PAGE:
Henry Hyde: Designer, Writer, Editor

How I Work

Here’s a no-nonsense, plain English outline of how I approach my design work. For specifics about book design work, click here to see further down the page.


I am your primary contact point for all projects. If you need a meeting, it will normally be me who comes to your premises or welcomes you to my converted loft studio space. If needed, I might ask an appropriate project partner to also attend. This would normally be the case if, for example, a website has reached the stage where technical partners are involved or when a book or brochure uses the work of a particular illustrator or photographer. Occasionally, I might even advise that you make direct contact with them rather than having to relay technical information that might be better discussed with a specialist.


All billing will normally come from me. I am not currently VAT registered, so if you would like to reclaim any VAT charged on certain aspects of a project, then I can arrange for individual suppliers to bill you directly. This is often the case, for example, for large print runs.

I do not ‘mark up’ such items. I charge a completely transparent management and liaison fee, meaning that you benefit from considerable cost reductions and, I believe, quickly come to trust my pricing policy.


All projects tend to follow the same, basic pattern. If your deadline is looming, then some of the following schedule will be compressed.

  • You call or email me and give a brief outline of your project and the timescales involved.
  • I check schedules to make sure that I can meet your proposed deadline.
  • Preferably, we arrange to meet face-to-face if possible, or spend some time on the phone or Skype if necessary. If the conversation is likely to be a long one, I recommend Skype (FREE phone calls between members, anywhere in the world). Other options, such as Google Hangouts, are available.
  • At this meeting, we get to know each other a little better, and we discuss the project in much greater detail.
  • You can ask me to prepare an estimate based on the information you have given.
  • Alternatively, you can give me a fixed budget to work to, and I will report back on the best way to maximise the return on this investment. For book cover design, I work to a set scale of charges (see below).
  • We agree on a schedule for your project, the deadlines involved at each stage and the named individuals who will be the official contact points for various aspects of the project. It is extremely important that I am given access to the right people who can make decisions.
  • Once the budget is approved, we sign a mutually binding agreement for the project. You can see an example contract here (this one is for a website). It’s written in plain English, and is designed to reassure you that I will spare no effort to achieve outstanding results for you. It also defines the ‘chain of command’, which is especially important if you are a large company or organisation so that we can avoid confusion.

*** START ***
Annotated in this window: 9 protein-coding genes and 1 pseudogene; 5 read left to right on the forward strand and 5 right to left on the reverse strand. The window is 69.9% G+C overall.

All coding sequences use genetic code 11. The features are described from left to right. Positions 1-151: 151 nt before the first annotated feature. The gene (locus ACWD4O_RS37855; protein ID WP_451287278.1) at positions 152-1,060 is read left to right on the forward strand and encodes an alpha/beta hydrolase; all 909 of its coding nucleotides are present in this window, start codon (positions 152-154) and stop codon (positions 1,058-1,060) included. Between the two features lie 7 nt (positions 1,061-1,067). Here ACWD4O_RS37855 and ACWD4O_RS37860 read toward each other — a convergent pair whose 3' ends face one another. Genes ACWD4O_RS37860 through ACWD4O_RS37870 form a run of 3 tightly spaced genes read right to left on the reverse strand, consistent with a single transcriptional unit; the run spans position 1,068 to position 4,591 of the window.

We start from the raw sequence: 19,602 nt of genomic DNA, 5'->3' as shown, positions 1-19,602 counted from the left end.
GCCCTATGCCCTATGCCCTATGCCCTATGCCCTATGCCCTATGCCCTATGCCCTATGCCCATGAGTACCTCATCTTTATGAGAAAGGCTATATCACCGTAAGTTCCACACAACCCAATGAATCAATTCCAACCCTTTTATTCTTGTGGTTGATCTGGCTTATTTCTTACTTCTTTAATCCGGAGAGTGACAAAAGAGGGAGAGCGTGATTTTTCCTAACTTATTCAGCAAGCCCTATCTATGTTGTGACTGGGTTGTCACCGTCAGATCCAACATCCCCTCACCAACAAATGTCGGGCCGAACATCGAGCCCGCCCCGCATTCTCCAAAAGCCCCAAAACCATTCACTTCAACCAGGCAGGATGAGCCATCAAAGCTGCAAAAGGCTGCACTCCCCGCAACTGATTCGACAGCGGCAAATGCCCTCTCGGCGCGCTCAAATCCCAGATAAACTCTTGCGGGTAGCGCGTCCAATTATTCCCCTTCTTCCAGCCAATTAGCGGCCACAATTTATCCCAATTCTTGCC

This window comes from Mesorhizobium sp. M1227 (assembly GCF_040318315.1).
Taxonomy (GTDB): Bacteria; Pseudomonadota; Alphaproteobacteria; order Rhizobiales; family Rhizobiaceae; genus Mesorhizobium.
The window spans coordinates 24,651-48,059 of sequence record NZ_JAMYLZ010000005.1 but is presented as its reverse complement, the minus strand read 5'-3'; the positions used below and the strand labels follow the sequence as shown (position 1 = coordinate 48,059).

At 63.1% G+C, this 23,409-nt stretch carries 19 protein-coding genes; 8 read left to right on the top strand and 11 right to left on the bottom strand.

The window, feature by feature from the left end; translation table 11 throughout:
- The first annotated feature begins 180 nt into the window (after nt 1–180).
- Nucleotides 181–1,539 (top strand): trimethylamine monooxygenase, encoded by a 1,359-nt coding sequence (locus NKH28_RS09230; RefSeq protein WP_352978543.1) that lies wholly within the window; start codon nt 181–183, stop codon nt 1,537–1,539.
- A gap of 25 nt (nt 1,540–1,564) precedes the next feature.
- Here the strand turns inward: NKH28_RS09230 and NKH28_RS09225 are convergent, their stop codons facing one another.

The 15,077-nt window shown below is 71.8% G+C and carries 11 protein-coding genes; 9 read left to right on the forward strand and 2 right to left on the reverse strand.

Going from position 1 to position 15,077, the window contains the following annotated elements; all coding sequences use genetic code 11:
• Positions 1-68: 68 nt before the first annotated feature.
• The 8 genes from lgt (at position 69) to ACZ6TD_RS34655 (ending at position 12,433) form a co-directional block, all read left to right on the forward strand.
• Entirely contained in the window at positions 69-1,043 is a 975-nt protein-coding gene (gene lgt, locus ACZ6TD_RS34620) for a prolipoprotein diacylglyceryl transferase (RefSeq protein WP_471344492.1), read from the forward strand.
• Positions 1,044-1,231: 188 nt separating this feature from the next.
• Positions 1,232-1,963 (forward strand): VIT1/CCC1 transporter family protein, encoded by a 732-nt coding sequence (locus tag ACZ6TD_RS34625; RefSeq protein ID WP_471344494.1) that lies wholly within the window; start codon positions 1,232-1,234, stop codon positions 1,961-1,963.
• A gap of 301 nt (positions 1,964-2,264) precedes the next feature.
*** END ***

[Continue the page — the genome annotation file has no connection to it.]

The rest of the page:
• You supply me with any ‘assets’ needed for the project, such as your notes, copy, and images. Don’t forget to give me any critical corporate identity guidelines to which your project may need to conform!
  • For cover design, you need to send me around 6-10 images (or Amazon links) of covers that are both in your genre and that you like the style of, together with blurb and brief synopsis (a brief outline), as well as any elements from the book you feel would work on the cover. This will give me a good idea of what we’re aiming for.
  • I will arrange appointments for copywriters (usually me), photographers, illustrators, database designers and any other specialists needed to consult with you and so on. In short, any team members who need specific information or to carry out particular tasks pertinent to your project will need to be accommodated.
  • I will keep you regularly informed of progress on your project. Normally, I speak to or email my clients several times a week, and often daily.
  • I will provide you with proofs of your project at appropriate times. These may be digital, in the form of PDF or JPEG files sent by email; or they may be traditional printouts or ‘wet’ proofs from print houses at later stages.
  • When you get proofs from me, please act on them quickly, since I am normally unable to progress your project until I get your feedback.
  • Depending on the size of your project, we will usually have agreed ‘staged’ payments. Again, I request that you honour whatever agreement we have made with you so that I can give your project my full attention.
  • If you need to make changes, please let me know as soon as possible. Depending on the type of project, some changes will be easy to make (and therefore cheap); others will be more complex and require additional time or resources (and therefore more expensive). In every instance, I will be completely honest with you about the ramifications of a proposed change, so that you can make accurate and informed assessments of the likely outcome and financial implications.
  • Once we have reached the stage where your project is completed and the invoices have been settled, I hope that everyone involved is delighted with the results and that even the process itself has been enjoyable. I usually find that this is just the beginning of a long and fruitful relationship, in which I hope you will feel free to contact me for advice and information, whether or not you have a specific project in mind. Some of my clients have been with me for many years, staying in touch through their own career moves and various incarnations of my business.

Book design


Whilst I appreciate that you might not have a specific idea of what you want for your cover, it would be extremely helpful if you could send at least 6-10 links to books on Amazon or other online booksellers whose covers have the style or ‘vibe’ you want for your own book. Alternatively, you might use Pinterest or something similar to collect images that you have found on the web expressing the kind of idea/s you want to get across. I also need the ‘blurb’ and synopsis of your book (just a brief outline will do), as well as any elements from the book you feel would work on the cover. (There might be some sort of important object, logo, person/creature or concept that features in the work.) This will give me a good idea and a starting point of what we’re aiming for.